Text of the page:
Friday, November 30, 2012

Ridge Gourd Chutney, Deconstructed

Everything I learned about "ridge gourds", I learned online. This might sound like an exaggeration, but it is very close to the truth. Ridge gourd, which is called 'doDake' or 'shiraLe' in Marathi, and 'turai' in Hindi is a vegetable that I wasn't familiar with while growing up. While it is quite commonly used in most regions of India, I don't recall eating it much, if at all, and I know for sure I never ever watched anyone cooking it either at my home or anyone else's.

Like many other vegetables that I had never tried before, I began to see loads of beautiful gourds in the Asian stalls at the local farmers market, and was tempted to try it out. I started looking for recipes to use it, and found plenty of ideas online. But I was clueless right from selecting the gourds. Are the smaller ones better or the larger? Slim better or hefty? I had to even search online for instructions on how to peel and prepare them before using in a recipe. After reading and searching about it, I felt I was finally ready to cook with it.

Turai with dumplings

The first thing I ever cooked was this 'Ridge Gourd with dumplings' sabjee, about five years ago. I used oat flour instead of jowar, and made the dumplings bite sized, about the same size that I chopped the gourds into. It was such a hit that I made it repeatedly. Soon after that, I started looking for more recipes to expand my repertoire, and tried this 'Stuffed Ridge Gourd' which was an instant hit too. I realized that I enjoyed the slightly earthy taste and texture of of this vegetable, unlike some of my other family members, because of which the vegetable must have never made an appearance in our house.

Then one day, when there wasn't enough time to make the dumplings, or the stuffing, I wanted to make some kind of a quick saute bhaaji (chop, sizzle, and stir) and that was when I deconstructed Mint's 'Ridge Gourd chutney' to make a bhaaji, and it has become a huge favorite ever since.Here it is, adapted and translated with her permission.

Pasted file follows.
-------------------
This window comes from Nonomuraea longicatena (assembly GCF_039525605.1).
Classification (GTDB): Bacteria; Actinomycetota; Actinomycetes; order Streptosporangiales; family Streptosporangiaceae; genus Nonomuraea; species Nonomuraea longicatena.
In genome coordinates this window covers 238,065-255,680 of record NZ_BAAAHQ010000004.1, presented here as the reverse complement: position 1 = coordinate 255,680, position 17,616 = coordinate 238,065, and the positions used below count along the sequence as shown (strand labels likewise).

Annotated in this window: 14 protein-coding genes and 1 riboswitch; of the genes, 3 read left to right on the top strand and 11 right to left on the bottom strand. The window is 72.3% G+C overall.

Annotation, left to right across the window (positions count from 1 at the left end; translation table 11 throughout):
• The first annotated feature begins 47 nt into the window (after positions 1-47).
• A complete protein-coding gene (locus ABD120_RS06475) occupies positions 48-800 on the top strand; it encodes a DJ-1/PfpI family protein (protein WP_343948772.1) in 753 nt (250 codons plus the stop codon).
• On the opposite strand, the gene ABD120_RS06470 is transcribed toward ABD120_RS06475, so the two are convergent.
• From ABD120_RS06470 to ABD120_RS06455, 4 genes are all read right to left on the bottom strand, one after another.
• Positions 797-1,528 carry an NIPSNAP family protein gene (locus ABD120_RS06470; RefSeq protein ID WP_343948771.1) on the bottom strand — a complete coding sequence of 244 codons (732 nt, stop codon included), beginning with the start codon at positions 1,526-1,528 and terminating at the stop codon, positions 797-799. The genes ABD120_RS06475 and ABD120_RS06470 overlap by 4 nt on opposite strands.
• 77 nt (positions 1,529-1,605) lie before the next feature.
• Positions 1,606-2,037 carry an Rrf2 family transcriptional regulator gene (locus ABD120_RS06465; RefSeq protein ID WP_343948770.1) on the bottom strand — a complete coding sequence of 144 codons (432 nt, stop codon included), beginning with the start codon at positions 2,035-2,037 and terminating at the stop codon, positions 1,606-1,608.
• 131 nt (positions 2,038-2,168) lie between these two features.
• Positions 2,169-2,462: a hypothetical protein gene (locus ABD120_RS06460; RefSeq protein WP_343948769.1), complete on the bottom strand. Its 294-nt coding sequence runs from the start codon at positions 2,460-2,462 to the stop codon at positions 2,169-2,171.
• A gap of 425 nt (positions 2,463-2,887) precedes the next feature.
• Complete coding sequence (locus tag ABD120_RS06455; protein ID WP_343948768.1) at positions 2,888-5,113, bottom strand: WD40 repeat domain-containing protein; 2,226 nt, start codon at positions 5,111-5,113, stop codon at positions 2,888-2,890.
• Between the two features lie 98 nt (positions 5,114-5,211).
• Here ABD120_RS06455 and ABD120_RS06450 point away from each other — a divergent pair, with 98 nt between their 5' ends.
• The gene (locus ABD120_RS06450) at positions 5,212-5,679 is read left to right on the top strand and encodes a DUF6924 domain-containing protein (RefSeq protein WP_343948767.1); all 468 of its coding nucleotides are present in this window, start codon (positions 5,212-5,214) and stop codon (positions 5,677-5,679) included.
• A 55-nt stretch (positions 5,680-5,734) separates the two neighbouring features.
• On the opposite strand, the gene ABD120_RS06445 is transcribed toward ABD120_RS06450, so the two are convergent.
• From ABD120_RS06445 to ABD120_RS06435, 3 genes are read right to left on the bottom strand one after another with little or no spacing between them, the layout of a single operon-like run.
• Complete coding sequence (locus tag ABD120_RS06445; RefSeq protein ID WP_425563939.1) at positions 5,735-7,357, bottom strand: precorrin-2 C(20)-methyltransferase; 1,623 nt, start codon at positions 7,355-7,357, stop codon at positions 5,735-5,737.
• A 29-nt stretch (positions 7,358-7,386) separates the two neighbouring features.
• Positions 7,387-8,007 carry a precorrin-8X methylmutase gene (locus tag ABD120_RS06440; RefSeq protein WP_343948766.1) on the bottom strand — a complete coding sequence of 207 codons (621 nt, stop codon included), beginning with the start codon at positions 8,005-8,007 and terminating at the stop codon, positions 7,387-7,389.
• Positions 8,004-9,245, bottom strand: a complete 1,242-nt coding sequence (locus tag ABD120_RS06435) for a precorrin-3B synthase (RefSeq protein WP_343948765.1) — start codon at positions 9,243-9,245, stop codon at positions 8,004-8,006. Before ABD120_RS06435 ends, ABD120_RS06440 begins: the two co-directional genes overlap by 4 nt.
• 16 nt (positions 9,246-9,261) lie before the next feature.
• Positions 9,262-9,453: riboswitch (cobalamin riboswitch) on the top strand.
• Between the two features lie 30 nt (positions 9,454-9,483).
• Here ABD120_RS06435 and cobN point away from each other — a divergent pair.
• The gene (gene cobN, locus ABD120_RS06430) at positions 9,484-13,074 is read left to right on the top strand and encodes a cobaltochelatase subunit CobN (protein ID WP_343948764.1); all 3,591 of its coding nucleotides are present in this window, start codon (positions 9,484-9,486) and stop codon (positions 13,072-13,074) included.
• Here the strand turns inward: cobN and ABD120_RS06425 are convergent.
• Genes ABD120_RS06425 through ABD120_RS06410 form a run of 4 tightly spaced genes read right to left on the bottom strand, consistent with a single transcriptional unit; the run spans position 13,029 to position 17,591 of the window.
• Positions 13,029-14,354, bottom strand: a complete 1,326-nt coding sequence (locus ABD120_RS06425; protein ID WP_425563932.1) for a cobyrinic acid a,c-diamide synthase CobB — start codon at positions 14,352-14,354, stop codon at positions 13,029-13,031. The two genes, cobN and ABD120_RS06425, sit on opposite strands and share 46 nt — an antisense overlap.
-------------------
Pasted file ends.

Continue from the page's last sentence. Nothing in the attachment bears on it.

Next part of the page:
Turai Bhaaji

Ingredients

2-3 ridge gourds (depending on their size)

4 cloves of garlic
4 green chilies

1-2 Tablespoons oil
1/4 teaspoon mustard seeds
pinch of asafoetida
1/2 teaspoon turmeric
a few curry leaves (optional)

3-4 tablespoons crushed peanuts
1-2 Tablespoons dried shredded coconut
1/2 teaspoon salt, or to taste
about 4 Tablespoons chopped cilantro

Method

Cut off the ends of the ridge gourds. Scrape off the bumpy ridges with a vegetable peeler. Cut each into half lengthwise, and then slice crosswise into half moons. Add the pieces to a bowl of cold water with a teaspoon of salt, for about 10-15 minutes, and drain in a colander before using.

In the meanwhile, prepare the other things. Peel the garlic. Remove the stems of the green chilies and wash them. In a mortar and pestle, smash the garlic and chilies together until they barely hold their shapes. Do not smash into a paste, but you need them to release all their flavor.

Heat the oil in a wide pan or wok. Add the mustard seeds, and when they start to pop, add the asafoetida, turmeric, curry leaves, smashed garlic and chilies, and stir for a few seconds or until the garlic starts to change color slightly.

Add the chopped ridge gourd, and saute just until coated with the seasoned oil. Cook on medium-high heat, stirring occasionaly, until the ridge gourd is almost done. The gourds usually release a fair amount of water, so I do not cover them while cooking.